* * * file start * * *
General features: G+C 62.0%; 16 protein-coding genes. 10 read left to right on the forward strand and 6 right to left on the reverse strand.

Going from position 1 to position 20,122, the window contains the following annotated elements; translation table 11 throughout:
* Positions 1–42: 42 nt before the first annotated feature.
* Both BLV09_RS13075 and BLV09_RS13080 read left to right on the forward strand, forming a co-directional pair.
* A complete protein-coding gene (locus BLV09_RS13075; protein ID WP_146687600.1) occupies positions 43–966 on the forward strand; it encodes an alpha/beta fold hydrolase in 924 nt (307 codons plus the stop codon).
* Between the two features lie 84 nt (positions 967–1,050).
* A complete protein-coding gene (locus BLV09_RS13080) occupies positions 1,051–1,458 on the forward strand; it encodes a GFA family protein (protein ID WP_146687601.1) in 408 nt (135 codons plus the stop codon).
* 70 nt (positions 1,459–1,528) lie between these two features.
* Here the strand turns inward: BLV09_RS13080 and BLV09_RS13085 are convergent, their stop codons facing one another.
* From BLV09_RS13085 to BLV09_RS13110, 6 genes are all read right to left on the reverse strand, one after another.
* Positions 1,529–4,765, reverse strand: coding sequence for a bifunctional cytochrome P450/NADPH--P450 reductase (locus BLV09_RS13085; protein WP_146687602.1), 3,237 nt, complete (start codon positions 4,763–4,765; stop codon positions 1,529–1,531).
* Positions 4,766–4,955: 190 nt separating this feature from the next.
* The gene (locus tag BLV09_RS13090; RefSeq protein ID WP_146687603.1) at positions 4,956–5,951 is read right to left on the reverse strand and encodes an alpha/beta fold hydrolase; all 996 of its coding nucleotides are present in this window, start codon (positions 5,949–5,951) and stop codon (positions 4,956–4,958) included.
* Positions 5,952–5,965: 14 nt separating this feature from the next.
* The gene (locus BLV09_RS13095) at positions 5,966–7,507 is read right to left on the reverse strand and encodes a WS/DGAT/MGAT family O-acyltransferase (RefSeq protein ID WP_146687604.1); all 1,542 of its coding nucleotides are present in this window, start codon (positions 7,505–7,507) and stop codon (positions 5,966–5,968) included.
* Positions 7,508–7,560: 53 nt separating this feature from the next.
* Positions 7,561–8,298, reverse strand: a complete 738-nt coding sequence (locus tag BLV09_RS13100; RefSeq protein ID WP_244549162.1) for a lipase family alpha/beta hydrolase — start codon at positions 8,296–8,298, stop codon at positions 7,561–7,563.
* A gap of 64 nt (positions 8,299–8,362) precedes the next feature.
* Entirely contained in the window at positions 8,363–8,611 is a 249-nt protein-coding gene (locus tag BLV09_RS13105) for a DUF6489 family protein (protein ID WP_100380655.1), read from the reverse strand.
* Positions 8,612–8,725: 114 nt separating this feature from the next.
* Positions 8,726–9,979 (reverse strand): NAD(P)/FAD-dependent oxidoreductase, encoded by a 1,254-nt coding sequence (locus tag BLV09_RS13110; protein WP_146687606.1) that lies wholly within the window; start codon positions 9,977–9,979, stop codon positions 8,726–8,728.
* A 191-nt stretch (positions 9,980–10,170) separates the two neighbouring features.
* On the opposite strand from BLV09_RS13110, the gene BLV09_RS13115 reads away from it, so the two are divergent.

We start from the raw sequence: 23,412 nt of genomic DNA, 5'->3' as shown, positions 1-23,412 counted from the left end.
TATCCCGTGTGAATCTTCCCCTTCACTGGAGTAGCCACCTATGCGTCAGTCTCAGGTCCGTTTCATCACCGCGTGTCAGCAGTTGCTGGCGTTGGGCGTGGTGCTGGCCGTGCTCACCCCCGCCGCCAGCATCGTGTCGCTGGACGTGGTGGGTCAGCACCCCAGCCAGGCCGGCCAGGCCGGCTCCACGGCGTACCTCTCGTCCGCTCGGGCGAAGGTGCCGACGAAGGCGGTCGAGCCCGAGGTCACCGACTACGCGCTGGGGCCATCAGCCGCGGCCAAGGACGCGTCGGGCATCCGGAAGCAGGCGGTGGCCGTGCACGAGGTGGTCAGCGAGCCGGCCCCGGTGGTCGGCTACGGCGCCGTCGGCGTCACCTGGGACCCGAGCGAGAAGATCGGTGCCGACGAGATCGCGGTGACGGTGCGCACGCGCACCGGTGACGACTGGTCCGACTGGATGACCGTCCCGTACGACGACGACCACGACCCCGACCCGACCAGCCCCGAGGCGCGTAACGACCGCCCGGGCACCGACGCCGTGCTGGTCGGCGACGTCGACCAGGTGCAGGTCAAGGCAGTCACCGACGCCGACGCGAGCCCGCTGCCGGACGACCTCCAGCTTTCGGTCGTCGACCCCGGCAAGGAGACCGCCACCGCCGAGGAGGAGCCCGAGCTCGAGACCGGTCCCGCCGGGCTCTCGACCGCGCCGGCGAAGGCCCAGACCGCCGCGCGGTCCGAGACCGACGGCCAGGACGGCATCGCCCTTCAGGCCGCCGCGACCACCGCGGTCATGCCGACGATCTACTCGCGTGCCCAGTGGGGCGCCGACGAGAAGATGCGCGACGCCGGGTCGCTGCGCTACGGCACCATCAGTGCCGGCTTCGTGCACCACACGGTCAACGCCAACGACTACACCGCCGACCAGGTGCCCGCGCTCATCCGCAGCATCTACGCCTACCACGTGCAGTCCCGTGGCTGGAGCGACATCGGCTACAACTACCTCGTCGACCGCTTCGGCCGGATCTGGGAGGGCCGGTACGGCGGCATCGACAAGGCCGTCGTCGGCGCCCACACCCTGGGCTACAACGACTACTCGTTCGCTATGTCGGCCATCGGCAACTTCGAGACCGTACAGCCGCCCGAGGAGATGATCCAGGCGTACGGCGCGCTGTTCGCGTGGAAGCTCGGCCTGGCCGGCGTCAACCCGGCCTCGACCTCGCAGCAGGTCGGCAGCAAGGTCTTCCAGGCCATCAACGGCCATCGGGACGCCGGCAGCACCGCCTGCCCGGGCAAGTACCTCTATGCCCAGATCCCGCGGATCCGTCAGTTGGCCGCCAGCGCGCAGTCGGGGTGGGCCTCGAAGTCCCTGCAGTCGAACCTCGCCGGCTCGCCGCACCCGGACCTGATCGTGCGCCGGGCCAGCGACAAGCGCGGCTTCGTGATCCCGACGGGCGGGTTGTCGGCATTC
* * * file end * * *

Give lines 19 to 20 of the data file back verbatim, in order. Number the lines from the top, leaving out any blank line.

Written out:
* Entirely contained in the window at positions 8,363–8,611 is a 249-nt protein-coding gene (locus tag BLV09_RS13105) for a DUF6489 family protein (protein ID WP_100380655.1), read from the reverse strand.
* Positions 8,612–8,725: 114 nt separating this feature from the next.